Mayor Alan Arakawa answers some of the most-asked questions submitted to his office staff.
Q: Why is the Haliimaile Tennis Court the “stepchild”? About a year ago I wrote a letter regarding the bad condition of the tennis court in Haliimaile. I was very happy to see that the there was some progress in maintaining the grass around the court. Also, the doors and the net were repaired, and I did send a thank you letter. Unfortunately, the part that desperately needs repair or replacement is the court surface. It’s almost dangerous to play there. All other County courts look nice… why not this one? Mahalo.
A: Actually, the County has several outdoor courts in similar condition to the Haliimaile tennis court. The current location of the Haliimaile court is not an ideal site, as the trees adjacent to the court have grown over the years and are very large. They leave a lot of rubbish on the playing surface, and the trees’ roots uplift and crack the asphalt (and will continue to do so), creating a safety hazard. Even under ideal conditions, outdoor courts (tennis and basketball) have a certain number of years of useful service. In order to get the most years of service, these courts require regular and periodic maintenance, including acrylic re-surfacing every five to seven years. As funding has not historically been provided to maintain all of our courts, thus
extending their useful lifespan, some have fallen into a state of disrepair such that they will require a complete rebuilding. This is the case for the Haliimaile tennis court. Prior to the County spending hundreds of thousands of dollars per court to replace existing facilities, the Parks Department will soon be conducting a County-wide needs assessment to, in part, help determine the most suitable locations for tennis and basketball courts. This could be at the same site as existing locations, or it could possibly be building multiple courts in areas centralized to community population bases. Thank you for inquiring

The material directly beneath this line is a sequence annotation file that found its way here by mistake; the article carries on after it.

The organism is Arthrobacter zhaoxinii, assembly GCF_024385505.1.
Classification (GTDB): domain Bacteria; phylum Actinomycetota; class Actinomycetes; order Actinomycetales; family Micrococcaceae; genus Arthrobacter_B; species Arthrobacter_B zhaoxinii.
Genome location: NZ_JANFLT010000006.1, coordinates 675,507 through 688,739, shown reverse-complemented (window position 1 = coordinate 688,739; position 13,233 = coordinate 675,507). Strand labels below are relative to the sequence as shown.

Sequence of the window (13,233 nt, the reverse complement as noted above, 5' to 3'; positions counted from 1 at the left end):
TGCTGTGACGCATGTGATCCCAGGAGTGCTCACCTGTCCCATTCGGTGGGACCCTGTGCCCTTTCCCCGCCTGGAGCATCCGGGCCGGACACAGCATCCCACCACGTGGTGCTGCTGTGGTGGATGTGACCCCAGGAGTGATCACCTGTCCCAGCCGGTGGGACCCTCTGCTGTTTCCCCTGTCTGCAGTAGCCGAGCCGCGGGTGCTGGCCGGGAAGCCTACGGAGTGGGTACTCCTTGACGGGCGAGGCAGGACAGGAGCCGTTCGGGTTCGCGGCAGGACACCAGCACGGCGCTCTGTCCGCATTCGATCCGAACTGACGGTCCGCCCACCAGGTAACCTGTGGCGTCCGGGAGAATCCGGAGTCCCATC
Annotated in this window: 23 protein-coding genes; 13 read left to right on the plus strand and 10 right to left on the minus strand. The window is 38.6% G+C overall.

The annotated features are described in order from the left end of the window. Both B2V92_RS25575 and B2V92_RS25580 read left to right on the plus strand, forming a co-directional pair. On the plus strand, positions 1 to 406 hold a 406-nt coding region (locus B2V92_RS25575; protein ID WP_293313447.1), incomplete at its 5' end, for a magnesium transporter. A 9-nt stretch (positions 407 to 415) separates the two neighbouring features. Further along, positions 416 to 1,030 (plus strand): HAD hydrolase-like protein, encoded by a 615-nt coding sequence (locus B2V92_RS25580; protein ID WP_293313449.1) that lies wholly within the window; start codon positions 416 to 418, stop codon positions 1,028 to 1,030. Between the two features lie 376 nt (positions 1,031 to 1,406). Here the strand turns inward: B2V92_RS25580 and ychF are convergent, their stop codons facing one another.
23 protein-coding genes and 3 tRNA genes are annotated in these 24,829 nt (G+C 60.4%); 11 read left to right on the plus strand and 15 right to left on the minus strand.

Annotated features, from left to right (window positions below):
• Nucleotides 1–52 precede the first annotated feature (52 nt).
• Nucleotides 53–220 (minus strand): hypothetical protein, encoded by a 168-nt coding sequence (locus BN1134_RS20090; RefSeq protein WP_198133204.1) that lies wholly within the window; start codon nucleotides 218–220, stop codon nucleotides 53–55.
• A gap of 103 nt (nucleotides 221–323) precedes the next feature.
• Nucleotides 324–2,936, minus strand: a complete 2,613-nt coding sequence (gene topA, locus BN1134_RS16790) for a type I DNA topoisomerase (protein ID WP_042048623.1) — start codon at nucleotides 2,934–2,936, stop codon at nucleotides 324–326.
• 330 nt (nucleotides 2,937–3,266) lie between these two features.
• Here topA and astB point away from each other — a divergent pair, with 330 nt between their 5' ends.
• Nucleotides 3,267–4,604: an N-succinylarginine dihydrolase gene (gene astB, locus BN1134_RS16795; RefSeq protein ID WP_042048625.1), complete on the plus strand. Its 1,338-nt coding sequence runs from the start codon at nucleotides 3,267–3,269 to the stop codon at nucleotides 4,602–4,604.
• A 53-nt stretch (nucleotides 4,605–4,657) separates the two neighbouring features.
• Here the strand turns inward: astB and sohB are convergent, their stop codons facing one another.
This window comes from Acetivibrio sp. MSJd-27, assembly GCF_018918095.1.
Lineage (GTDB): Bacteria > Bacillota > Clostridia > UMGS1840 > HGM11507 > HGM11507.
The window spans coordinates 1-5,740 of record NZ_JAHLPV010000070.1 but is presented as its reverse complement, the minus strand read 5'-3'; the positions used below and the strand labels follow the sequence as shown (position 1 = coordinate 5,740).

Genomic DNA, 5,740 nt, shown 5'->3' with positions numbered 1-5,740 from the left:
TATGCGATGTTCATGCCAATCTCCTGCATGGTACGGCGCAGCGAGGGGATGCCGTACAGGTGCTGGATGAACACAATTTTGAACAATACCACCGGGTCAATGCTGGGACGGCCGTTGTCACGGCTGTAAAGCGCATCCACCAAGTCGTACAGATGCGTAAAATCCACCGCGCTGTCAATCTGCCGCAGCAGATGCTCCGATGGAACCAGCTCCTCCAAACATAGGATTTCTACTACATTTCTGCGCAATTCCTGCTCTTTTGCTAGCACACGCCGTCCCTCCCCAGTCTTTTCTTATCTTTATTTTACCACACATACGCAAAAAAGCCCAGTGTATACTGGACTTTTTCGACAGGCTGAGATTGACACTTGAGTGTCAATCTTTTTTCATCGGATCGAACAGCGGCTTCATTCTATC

about the Haliimaile tennis court—your participation in the upcoming needs assessment would be greatly valued and appreciated.
Dear Mayor Arakawa:
Q: Can you please address whether or not it is legal for motorcycle riders to physically block intersections to allow large groups of riders to pass through. On numerous occasions over the years, I have witnessed one or two motorcycle riders from a large group physically blocking an intersection to allow their fellow riders to pass through without waiting. This has meant that those in cars must stop and wait for long periods of time in order to pass through the intersection. I have seen this happen most often on the weekends, when large groups are out and about to ride together. I have done some research and can find no laws on the books to allow this act, which is disrespectful and wrong to those in cars who are driving legally and waiting patiently.
A: Maui County Code, Chapter 10.48.030, states that no person shall stop, stand or park a vehicle in numerous situations, one of which is within an intersection. Thus, the use of self-appointed “road guards” at intersections or cross streets is not permissible to allow a group of motorcycles or vehicles to pass. No citizens shall obstruct or block traffic to alter the normal flow for their own personal use. The Maui Police Department does not allow this action for any motorcycle group, car group or individuals. A photo of this type of violation would be helpful in identifying the individual and the motorcycle club he/she may be associated with. To read the language of the law, visit www.mauicounty.gov/Laws and click on “Maui County Code,” then scroll down to Title 10 – VEHICLES AND TRAFFIC. Scroll down to Chapter 10.48.030 – “Prohibited in Certain Places.”
Q: I drive by a landscaping sprinkler “car wash” every morning along a median strip in Wailuku and keep hoping that someone will eventually do something to control the obvious. I submitted a photo in August and I drove by the exact same conditions this morning in mid-November. Unfortunately, this is one of many examples of pure waste of water as a result of landscape requirements for development.
A: This portion of Maui Lani Parkway is privately owned. However, our Public Works Department has notified Maui Lani Partners who will in turn request that the responsible party make the adjustment to the irrigation system. It appears to be a bad irrigation head, but as you noted, the result is a lot of “lost” water.
Want to Ask the Mayor?
Submit your questions about County of Maui programs, services, operations or policies to Mayor Alan Arakawa via email:
AskTheMayor@mauicounty.gov, phone: 270-7855 or mail: 200 S. High Street, 9th Floor, Wailuku, Hawaii 96793. Questions submitted will be considered for inclusion in the Ask the Mayor column.